Attacks on Saudi Arabia's petroleum facilities last weekend knocked out more than half the country's oil output. Houthi rebels claimed responsibility for the assault, although the United States charged that Iran was behind the incident. The attacks are a reminder of the centrality of Saudi Arabia to global energy production and the potential for disruption that results from that role. It also underscores how Riyadh's foreign policy has effects well beyond the Persian Gulf.

Houthi rebels, supported by Iran, have been fighting for control of Yemen since 2014. After the insurgents took control of the country, Saudi Arabia joined with the United Arab Emirates in 2015 to forge a military coalition to restore the former government to power. The result has been a bloody struggle that is considered to be one of the world's worst humanitarian disasters, claiming nearly 100,000 lives in a savage fight.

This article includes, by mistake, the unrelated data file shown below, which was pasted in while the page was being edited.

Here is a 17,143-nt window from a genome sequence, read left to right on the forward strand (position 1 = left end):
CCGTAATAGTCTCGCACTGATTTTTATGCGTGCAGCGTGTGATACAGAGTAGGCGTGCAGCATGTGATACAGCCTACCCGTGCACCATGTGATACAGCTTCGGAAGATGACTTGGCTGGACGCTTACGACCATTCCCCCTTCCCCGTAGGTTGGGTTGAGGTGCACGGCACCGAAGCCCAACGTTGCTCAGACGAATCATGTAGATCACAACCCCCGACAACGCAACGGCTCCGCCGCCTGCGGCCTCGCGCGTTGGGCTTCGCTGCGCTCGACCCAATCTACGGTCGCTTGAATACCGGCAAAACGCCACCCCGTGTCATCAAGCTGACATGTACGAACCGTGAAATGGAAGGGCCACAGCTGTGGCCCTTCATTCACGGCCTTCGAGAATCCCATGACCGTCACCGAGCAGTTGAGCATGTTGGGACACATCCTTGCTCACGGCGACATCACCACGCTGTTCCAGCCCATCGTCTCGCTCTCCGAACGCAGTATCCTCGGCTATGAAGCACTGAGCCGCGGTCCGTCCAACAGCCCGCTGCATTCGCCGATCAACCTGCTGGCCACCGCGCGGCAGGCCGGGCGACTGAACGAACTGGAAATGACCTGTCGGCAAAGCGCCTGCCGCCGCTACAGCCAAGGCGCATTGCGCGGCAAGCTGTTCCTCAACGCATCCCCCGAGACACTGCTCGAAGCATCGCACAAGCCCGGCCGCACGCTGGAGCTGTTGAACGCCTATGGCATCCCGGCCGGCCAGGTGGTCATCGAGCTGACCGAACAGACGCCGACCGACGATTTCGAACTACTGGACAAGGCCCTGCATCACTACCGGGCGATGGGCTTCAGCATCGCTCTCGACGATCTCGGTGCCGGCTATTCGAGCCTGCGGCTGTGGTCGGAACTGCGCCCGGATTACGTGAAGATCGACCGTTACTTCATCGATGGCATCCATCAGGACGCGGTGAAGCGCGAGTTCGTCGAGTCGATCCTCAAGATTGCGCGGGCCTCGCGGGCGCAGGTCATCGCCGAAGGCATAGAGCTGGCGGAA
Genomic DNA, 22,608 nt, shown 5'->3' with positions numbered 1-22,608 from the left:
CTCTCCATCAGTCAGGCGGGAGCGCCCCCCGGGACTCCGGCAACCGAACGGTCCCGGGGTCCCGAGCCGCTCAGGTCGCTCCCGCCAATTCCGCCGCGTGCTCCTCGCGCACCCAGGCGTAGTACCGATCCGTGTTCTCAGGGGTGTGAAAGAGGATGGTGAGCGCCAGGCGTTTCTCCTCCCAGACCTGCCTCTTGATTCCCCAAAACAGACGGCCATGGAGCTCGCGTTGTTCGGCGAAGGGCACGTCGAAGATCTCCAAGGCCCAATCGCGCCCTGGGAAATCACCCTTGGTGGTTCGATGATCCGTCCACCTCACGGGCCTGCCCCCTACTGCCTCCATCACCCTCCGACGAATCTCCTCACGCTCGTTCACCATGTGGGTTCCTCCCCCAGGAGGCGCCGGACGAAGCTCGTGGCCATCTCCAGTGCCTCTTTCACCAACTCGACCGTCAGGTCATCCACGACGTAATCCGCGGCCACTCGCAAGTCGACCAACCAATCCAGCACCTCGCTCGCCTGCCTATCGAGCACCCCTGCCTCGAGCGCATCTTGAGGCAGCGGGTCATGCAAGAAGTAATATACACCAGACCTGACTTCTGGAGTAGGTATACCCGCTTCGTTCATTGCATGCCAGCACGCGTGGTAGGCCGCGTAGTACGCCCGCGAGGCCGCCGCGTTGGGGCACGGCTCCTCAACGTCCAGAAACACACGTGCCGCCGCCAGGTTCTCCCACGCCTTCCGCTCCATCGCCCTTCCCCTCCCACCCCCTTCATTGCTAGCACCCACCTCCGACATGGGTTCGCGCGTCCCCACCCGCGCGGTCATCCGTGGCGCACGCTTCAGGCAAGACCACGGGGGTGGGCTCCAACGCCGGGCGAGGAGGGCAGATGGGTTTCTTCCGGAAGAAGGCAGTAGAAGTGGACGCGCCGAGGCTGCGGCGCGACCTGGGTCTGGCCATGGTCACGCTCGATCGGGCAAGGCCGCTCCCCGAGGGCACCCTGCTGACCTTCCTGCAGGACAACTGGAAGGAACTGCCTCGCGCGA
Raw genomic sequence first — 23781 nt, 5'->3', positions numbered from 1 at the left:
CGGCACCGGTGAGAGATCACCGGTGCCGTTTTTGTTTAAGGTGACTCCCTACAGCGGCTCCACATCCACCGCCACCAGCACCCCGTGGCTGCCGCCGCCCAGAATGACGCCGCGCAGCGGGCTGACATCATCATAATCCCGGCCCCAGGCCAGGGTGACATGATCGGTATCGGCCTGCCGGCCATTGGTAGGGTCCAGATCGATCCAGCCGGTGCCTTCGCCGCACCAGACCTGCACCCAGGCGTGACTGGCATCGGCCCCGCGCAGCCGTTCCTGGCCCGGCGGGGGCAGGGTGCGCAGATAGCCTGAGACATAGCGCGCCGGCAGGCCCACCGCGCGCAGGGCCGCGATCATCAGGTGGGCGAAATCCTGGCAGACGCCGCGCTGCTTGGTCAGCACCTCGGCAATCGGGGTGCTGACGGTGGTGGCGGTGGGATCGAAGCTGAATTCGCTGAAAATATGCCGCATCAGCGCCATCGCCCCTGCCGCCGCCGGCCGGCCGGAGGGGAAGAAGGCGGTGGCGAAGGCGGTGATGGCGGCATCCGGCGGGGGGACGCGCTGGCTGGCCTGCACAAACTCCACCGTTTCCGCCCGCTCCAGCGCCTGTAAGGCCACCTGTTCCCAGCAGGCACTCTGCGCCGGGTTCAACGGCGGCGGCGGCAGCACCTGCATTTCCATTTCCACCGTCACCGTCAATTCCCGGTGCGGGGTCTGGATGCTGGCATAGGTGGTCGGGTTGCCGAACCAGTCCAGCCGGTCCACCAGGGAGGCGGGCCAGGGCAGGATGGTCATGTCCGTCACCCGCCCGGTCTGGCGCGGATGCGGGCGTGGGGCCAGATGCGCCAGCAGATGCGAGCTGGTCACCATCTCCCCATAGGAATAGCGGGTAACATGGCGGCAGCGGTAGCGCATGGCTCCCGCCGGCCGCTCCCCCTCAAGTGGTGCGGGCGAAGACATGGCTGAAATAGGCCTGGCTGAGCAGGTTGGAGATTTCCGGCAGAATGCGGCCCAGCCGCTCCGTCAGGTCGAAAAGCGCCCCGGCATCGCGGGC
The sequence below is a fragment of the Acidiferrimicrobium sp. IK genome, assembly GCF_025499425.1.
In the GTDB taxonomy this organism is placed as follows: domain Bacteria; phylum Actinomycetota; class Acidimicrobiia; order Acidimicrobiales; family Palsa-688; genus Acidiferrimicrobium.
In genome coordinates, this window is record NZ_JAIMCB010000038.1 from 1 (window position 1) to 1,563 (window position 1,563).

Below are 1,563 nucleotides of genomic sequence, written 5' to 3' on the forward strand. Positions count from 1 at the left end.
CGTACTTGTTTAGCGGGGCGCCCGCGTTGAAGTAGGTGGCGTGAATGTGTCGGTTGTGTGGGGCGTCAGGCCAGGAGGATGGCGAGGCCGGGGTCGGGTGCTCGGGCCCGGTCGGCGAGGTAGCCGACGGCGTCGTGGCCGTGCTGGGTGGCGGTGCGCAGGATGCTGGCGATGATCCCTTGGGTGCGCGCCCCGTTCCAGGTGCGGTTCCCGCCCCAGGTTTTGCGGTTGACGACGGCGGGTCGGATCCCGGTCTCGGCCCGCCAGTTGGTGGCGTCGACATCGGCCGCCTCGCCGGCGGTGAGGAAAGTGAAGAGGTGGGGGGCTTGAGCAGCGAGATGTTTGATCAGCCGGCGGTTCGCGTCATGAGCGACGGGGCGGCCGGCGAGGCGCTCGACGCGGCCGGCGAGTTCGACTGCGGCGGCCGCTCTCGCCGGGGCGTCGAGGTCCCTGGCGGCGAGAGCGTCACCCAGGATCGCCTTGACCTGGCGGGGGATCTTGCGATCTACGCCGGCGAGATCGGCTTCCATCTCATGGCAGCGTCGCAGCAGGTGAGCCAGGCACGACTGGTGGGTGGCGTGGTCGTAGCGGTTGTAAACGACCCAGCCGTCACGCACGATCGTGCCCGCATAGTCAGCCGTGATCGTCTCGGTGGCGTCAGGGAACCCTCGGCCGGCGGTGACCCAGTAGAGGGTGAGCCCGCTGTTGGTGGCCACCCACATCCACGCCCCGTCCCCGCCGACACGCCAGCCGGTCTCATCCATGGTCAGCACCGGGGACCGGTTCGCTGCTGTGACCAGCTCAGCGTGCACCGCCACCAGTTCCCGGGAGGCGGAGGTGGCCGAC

A cease-fire was brokered last year but it has proven ineffective. The Houthis have turned their focus to Saudi Arabia, attacking pipelines and other parts of its oil infrastructure, along with ships in the Gulf of Hormuz. In August, the rebels used drones to attack an oil field near the Saudi border with the UAE; it had limited effect. Last week's attack on the Abqaiq facilities by numerous drones demonstrates both shrewd targeting and increasing capability, as the facilities are more than 800 km from Houthi-controlled areas of Yemen.